Wednesday, 14 April 2010

The House Where the Automatons Live

   Sitting here with three musketeers outside the window... little girl musketeers shouting 'Une pour toutes, toutes pour une!' over and over.  One day we ate lunch outside and overheard them playing shop.  One stopped the other from sweeping, 'No, no!  A shop has to be dirty!'

   But, that's not what I meant to post about today.  Last week, since I had the task of showing some company around Paris, I decided that we should go to L'Hôtel Arturo Lopez, which is also a  museum of automatons.  The first time I came to Paris, shortly before moving here, this was one of my favourite places to visit.  My husband used to come here when he was a child, and had told me tales of a robot Humpty Dumpty who smoked real cigarettes.  It turned out to be the moon who smokes, and apparently even his lungs have suffered some damage, so he doesn't smoke these days, except on a video which plays next to him.... but all the same, it's a lovely place to be in.


When we visited this time though, the Museum was closed for some restoration, so these photos are what I happened to have on my computer from that first visit.  I felt badly for bringing us to a place where everything was closed.  When we arrived, the doors were open but no one was home, so at least we got to sneak through a bit of it.  The only people we saw were a little boy and an old woman having a violin lesson in a giant, mirrored hall, and a tired-looking woman (probably the mom) waiting down some grand stairs.  All the automatons were packed away, so even if we did enjoy seeing the lovely building -- which boasts a room where every inch of the walls, floor to ceiling, is covered in seashells and coral, arranged into patterns -- we missed out on the main purpose of our visit.

  So today, here are pictures of some of the automatons for everyone!





   I think most of the automatons still work, which is very impressive considering their age -- they all date to the second half of the 19th century, or the very early 20th century.  There are apparently 69 automatons in the collection, 40 of which were made by the Vichy family.  At the museum there are large group photos of this family all standing around with their automatons... I always find it fascinating to see families where everyone is dedicated to the same trade.  Originally the family business was clock making, but they switched over in the 1860s, a time when interest in luxurious toys for children was just beginning to blossom among the bourgeoisie of Europe.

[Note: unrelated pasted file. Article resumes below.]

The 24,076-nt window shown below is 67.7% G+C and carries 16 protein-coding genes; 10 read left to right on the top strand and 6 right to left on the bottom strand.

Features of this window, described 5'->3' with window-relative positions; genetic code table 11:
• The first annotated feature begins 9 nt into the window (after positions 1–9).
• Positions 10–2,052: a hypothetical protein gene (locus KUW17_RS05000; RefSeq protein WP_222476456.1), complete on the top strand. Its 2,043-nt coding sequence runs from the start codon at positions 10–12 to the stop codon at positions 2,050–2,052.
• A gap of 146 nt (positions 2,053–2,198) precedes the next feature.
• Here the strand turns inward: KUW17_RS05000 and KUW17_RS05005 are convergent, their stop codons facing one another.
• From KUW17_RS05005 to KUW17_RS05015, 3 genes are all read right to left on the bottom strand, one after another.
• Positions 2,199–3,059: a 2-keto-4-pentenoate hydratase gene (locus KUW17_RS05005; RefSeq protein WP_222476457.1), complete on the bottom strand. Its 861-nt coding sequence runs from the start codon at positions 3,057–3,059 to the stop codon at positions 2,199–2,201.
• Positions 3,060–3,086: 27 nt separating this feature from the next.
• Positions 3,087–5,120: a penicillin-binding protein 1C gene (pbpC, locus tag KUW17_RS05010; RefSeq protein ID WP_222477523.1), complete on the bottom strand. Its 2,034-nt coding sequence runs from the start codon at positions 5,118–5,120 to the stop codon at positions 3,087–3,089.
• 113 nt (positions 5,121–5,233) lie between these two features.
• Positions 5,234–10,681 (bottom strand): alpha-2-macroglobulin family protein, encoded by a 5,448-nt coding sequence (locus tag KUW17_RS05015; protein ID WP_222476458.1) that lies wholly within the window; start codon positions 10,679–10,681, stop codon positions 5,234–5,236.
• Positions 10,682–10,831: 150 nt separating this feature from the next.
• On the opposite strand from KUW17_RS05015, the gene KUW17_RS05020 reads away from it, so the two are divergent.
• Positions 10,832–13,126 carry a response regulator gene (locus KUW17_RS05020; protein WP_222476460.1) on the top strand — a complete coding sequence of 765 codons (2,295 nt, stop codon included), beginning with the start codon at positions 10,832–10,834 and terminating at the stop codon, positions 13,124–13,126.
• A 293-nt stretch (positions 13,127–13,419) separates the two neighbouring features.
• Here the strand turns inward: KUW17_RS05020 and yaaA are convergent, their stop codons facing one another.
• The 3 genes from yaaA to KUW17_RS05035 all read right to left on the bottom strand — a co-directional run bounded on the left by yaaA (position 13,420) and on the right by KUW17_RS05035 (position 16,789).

A very nice aspect of the museum is that, while only some of the automatons are moving at any given time, there are always videos of the non-operational automatons playing next to the display cases.  Unfortunately, I didn't make any videos myself to share here.  There is even one automaton which is a poet at a writing desk, and he is designed to write out an entire stanza of a poem in beautiful cursive! 
   The museum does not have a website of its own, but the city of Neuilly-sur-Seine (a suburb of Paris which is where Arturo Lopez's house is located) has a little bit of information about the museum on their website.  It's in French, but they have photos of a few additional automatons here and there are some photos of the house here.  Originally the house was in a Neo-Classical style, but in the 1930s M. Lopez went around modelling rooms after those at Versailles or other homes of French Royalty of various periods.  Arturo Lopez, besides having the good fortune to have such a lovely first name, worked for the Chilean Embassy, in case you were wondering.

6 comments:

  1. Wow wow and triple wow!
    Would you take me on a tour of that place one day? :)

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  2. oh, my-- i have sort of an obsession with automata, this is like a mini-heaven for me. i must, must, must go there! thank you so much for these lovely photos, and the links.

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  3. I'm so glad you two liked the photos...that place is magic.
    And while I was looking around for links while writing that post, I found out that there's another automaton museum on the other side of Paris, as well. So I hope to head over there sometime!

    And Rima, of course I certainly would, but it's all a matter of whether I can. I'm trying to escape Paris before it eats me.

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  4. Heisann!

    Thank you for a lovely lesson. I found what you write very interesting since I once worked at a puppet-academy in Fredrikstad after graduating dramastudies.
    Did not know the museum.Nice to see the photos!

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  5. Sounds and looks like an enchanting place to visit, interesting how the family switched from clocks to automated toys.

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